The assault launched late March 31 by jihadi fighters on the northern Mali town of Timbuktu reflects the changing security scenario in West Africa. On the one hand, the Franco-African military intervention against groups allied with al-Qaeda in Islamic Maghreb (AQIM) has inflicted considerable losses on Islamist militias — including within their leadership — and forced extremists who previously occupied the northern half of Mali to retreat to the mountainous border with Algeria to escape further fatalities from ground and air assaults. That progress allowed French President François Hollande on March 28 to outline his planned withdrawal schedule for France’s forces.
But Sunday’s infiltration and attack on Timbuktu by a small unit of radicals not only demonstrates that the otherwise battered extremists are determined to continue waging jihad despite the setbacks they’ve suffered. It also suggests Islamist militias are already reverting to traditional methods of using the vast, ungovernable Sahel region to avoid enemy forces as they orchestrate regular strikes against military, government and civilian targets in Mali, Mauritania, Algeria and Niger.
“The military intervention has decimated Islamist forces and killed key leaders, but no one ever believed it would eradicate jihadi groups in the Sahel,” says a senior French counterterrorism official who cannot be quoted by name. “Surviving commanders and fighters are now regrouping and gradually resuming operation, and will seek to regain some of the influence they had before they made the mistake of taking over the entire northern half of Mali. They’re reverting back from being a terrifying occupation force to being a more elusive force of terrorism.”
As that happens, the official says, Islamist groups are expected to increase kidnapping, attacks on military outposts and, throughout the Sahel, suicide strikes on targets that they staged before teaming up with Tuareg militants to seize control of northern Mali in April 2012. Though that activity — which never entirely ceased during their domination of northern Mali — will remain a threat, it’s a far cry from the acute security risk that surging jihadi forces had posed to international security and West African stability while ruling such a vast area. With that menace significantly beaten back, Hollande announced on Wednesday night that he’ll withdraw half of France’s 4,000 troops by July and bring another 1,000 home by year’s end.
But French security officials say that an even earlier Hollande announcement was just as important in reflecting the evolving security situation in West Africa. On March 23, Hollande confirmed reports that Chadian soldiers had killed Abdelhamid Abou Zeid, AQIM’s regional Sahel commander. An Afghan-trained fighter responsible for the kidnapping of Western hostages — two of whom he is thought to have personally executed — Abou Zeid was replaced March 24 by fellow Algerian Djamel Okacha, 34.
Like Abou Zeid, Okacha is a trusted lieutenant of AQIM’s top leader and fellow Algerian Abdelmalek Droukdel. Okacha’s participation in much of the most successful and deadly Sahel terrorist activity of the past decade is believed to have been as crucial to him being tapped to succeed Abou Zeid as his fidelity to Droukdel.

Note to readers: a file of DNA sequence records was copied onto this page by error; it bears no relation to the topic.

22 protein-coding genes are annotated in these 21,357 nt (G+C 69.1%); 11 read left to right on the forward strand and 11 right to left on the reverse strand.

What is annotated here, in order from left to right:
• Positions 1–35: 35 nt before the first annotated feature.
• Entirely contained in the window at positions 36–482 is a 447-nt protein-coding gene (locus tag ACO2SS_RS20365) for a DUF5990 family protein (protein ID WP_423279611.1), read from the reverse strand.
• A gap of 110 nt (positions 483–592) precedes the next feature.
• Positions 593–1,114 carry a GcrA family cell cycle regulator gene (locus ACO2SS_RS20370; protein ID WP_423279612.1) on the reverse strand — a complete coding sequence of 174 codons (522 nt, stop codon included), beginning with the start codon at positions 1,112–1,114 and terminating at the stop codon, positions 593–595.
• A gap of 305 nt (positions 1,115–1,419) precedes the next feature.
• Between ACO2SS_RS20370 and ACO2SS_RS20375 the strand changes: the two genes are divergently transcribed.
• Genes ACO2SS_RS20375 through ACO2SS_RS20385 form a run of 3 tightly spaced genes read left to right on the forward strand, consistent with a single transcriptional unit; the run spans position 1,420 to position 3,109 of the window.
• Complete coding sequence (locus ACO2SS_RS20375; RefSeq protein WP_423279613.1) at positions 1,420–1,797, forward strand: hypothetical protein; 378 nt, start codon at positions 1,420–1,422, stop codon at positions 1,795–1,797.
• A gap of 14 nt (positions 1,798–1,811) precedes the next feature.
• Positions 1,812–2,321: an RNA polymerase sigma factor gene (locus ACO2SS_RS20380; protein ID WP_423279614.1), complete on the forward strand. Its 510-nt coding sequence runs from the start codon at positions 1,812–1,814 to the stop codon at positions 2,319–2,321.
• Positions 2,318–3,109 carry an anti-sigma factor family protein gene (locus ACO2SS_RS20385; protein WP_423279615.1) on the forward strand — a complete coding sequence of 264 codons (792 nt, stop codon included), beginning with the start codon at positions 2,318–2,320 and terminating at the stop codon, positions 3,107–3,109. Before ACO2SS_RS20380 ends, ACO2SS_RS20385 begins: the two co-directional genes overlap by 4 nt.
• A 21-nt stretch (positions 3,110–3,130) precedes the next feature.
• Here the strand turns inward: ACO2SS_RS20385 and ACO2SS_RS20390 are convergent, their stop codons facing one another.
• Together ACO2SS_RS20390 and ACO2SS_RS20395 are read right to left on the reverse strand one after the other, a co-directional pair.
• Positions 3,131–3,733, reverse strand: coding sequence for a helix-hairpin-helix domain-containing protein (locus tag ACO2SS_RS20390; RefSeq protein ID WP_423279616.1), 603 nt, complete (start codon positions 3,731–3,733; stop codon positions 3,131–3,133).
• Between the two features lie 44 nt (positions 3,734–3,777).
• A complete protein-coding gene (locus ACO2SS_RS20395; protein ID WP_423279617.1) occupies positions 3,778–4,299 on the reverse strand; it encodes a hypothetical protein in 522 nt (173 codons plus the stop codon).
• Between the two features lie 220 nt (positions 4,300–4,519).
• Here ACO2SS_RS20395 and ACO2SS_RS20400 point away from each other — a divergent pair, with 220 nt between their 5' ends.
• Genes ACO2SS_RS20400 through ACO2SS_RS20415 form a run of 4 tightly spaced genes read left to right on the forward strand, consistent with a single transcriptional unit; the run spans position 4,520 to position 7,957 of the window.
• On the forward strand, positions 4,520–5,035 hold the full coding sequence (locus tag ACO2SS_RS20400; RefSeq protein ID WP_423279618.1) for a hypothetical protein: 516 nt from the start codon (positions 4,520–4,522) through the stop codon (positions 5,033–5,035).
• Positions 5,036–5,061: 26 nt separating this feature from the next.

“There aren’t lots of actors in Sahel or North African jihadi groups who have the background and character allowing them to assume command of entire networks,” say a French intelligence official. “Not many have the experience, trust, and cruelty required.”
There may be even fewer than suspected. French officials continue trying to verify claims that Chadian troops also killed notorious militia commander Mokhtar Belmokhtar (an excellent bio of whom can be read here). An Afghan veteran who split with AQIM to found his own independent but allied network, Belmokhtar has operated his smuggling, trafficking, kidnapping, and commando activity in the Sahel area since the mid-1990s. During that time, Belmokhtar fully integrated his operations into local populations, sharing his criminal proceeds.
That influence earned Belmokhtar acceptance among nonradical Sahel residents — and the reputation as an effective, savvy leader among his devoted fighters. Some of those were among the more than 30 militants who stormed Algeria’s In Amenas gas plant in January in purported revenge for the French intervention in Mali. During the ensuing siege Belmokhtar’s fighters killed 37 foreign workers, before being slain themselves in a military offensive.
If — like Abou Zeid’s death — Belmokhtar’s demise can be confirmed, it won’t prevent the region’s jihadis from continuing to plot and attack, French authorities say — but it could seriously undermine their ambition and effectiveness.
“There just are many men with the influence and authority that can order that many fighters to mount a strike they know they’ll die in without any questions being asked or challenges made,” says the French counterterrorism official, referring to the gruesomely spectacular In Amenas attack. “If Belmokhtar’s death is confirmed, it won’t be decisive to the existence and operation of his group, but it will have serious consequences. The same is true of Abou Zeid. Any significant disruption of extremist activity is good for us, because disruption always bad for them. You could say disruption was what the Mali intervention was mostly about.”